By Derek Price
Nissan’s Titan XD remains in many ways the Goldilocks of hard-working pickups.
Designed to have more capability than a half-ton truck but without the overkill, cost and drawbacks of a heavy-duty, three-quarter-ton pickup, the XD is uniquely slotted in the marketplace.
It’s designed to be “just right” for a certain type of truck buyer, a person who tows or hauls more than more than what a light-duty model can handle but doesn’t want the stiff ride, thirsty consumption and stratospheric sticker prices of domestic-brand heavy-duty pickups.
After spending a week driving the Titan XD, I think it fits that mission perfectly. It’s noticeably harsher over the road than any contemporary half-ton truck — especially when fitted with the Pro-4X off-road suspension and tires on my tester — but also vastly more capable.
Properly equipped, the Titan XD can tow 12,310 pounds or carry a payload of 2,080 pounds. While the federal government doesn’t issue fuel-economy ratings for heavy-duty trucks, my real-world experience at the fuel pump made it cheaper to drive than I expected.
Two powertrains are available in the Titan XD. One, a 5.6-liter gasoline V8, routes 390 horsepower and 394 pound-feet of torque through a seven-speed automatic transmission.
The other is a 5.0-liter Cummins diesel fitted to a six-speed Aisin automatic. It makes 310 horsepower and, more importantly, 555 pound-feet of torque that helps dramatically when pulling heavy trailers from a dead stop.
While the Titan XD looks fairly similar to the half-ton Titan, much of the guts underneath the body have been beefed up to handle heavier loads, and you can feel it from behind the wheel. A heavier frame, gigantic brakes, stout suspension and tough axle and differential give it a heftier, more purposeful driving feel than the light-duty Titan.
Cabin materials and construction no longer stand out compared to the recently redesigned domestic competitors, but the overall design and functionality of this truck remain top-notch. I especially like its innovative Utili-track tie-down system with rails and movable cleats in the bed.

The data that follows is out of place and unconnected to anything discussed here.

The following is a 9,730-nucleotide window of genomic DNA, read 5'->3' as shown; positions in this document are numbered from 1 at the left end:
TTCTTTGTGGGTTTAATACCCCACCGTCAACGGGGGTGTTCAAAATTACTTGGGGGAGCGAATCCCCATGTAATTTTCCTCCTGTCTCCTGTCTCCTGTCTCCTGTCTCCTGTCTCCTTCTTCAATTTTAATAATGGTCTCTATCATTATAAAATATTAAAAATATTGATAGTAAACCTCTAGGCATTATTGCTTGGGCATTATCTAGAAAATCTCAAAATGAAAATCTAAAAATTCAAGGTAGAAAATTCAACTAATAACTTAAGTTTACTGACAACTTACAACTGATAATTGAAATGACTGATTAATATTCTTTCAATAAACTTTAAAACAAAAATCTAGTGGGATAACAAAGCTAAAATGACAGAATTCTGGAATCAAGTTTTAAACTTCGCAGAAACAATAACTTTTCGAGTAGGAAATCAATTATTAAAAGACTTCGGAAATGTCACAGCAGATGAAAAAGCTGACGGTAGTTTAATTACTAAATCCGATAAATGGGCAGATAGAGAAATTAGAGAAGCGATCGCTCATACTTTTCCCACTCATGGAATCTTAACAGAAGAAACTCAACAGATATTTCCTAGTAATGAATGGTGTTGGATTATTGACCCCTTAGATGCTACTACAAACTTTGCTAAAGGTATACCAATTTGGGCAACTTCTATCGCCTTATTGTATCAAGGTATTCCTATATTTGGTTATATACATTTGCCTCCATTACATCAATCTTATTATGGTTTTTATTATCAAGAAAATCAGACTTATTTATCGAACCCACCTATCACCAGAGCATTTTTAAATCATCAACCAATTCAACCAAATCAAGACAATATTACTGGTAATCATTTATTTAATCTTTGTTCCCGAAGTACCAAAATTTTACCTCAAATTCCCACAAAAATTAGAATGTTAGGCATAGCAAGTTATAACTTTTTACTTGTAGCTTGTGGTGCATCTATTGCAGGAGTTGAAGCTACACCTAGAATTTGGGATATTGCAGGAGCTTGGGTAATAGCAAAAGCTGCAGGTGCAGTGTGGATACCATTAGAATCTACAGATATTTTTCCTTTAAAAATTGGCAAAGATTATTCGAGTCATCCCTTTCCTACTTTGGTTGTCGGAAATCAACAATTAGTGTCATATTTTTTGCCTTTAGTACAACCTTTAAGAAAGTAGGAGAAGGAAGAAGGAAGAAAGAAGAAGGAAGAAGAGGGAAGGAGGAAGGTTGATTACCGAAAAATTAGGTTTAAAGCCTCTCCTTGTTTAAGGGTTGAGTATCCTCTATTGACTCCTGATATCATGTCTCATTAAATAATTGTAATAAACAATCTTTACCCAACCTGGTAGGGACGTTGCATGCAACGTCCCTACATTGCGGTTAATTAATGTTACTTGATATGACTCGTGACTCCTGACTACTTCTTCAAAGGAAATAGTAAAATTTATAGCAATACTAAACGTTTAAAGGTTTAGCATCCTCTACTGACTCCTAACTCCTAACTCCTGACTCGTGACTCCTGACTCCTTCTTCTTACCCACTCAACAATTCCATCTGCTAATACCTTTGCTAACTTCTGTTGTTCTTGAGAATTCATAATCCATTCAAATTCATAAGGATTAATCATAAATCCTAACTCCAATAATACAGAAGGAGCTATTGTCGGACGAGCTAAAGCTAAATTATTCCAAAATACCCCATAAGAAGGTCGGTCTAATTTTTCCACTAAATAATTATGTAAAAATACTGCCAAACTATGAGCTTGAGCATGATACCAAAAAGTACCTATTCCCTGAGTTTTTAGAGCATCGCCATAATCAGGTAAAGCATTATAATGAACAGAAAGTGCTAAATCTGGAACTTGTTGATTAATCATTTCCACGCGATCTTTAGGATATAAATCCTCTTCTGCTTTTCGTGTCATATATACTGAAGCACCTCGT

The lockable, weatherproof Titan Box is another cool, well-designed option. Accessible from inside the bed, it keeps things hidden from street level, can be used as a cooler for tailgating, and is removable for those times when you need the full width of the bed for hauling cargo.
Changes to the Titan XD for 2018 are minimal. A new Midnight Edition package offers a custom look with black mirrors, darkened headlamps, dark badges, 20-inch black wheels and body-color bumpers. It has the sinister, blacked-out look that’s increasingly popular on everything from sports cars to SUVs.
For 2019, the Titan is available with a spectacular Fender audio system that I got to experience at the Texas Truck Rodeo in October. It delivers crisp highs and punchy bass that would sound impressive in a luxury car and are downright surprising in a hard-working pickup like this.
Pricing starts at $32,040 for the base, single-cab S grade with the gasoline engine. The popular Crew Cab starts at $37,240 with the gas V8 or $42,490 with the diesel.
If you’re looking for a luxury experience, the sticker price tops out at $63,610 for the Platinum crew cab with the Cummins engine — a downright steal compared to the dizzying heights some upper-echelon truck prices are reaching these days.
At A Glance
What was tested?
2018 Nissan Titan XD Pro-4X 4×4 ($50,940). Options: Pro-4X utility package ($1,445), Pro-4X convenience package ($3,295), premium package ($1,545), premium paint ($395). Price as tested (including $1,295 destination charge): $58,915
Wheelbase: 151.6 in.
Length: 243.6 in.
Width: 80.7 in.
Height: 78.4 in.
Engine: 5.0-liter diesel V8 (310 hp, 555 ft. lbs.)
Transmission: Six-speed automatic
Fuel economy: Not rated
Why buy it?
The Titan XD offers serious capability, a smart utilitarian design and excellent powertrain and platform for towing, all without the expense and drawbacks of a full-blown, heavy-duty truck.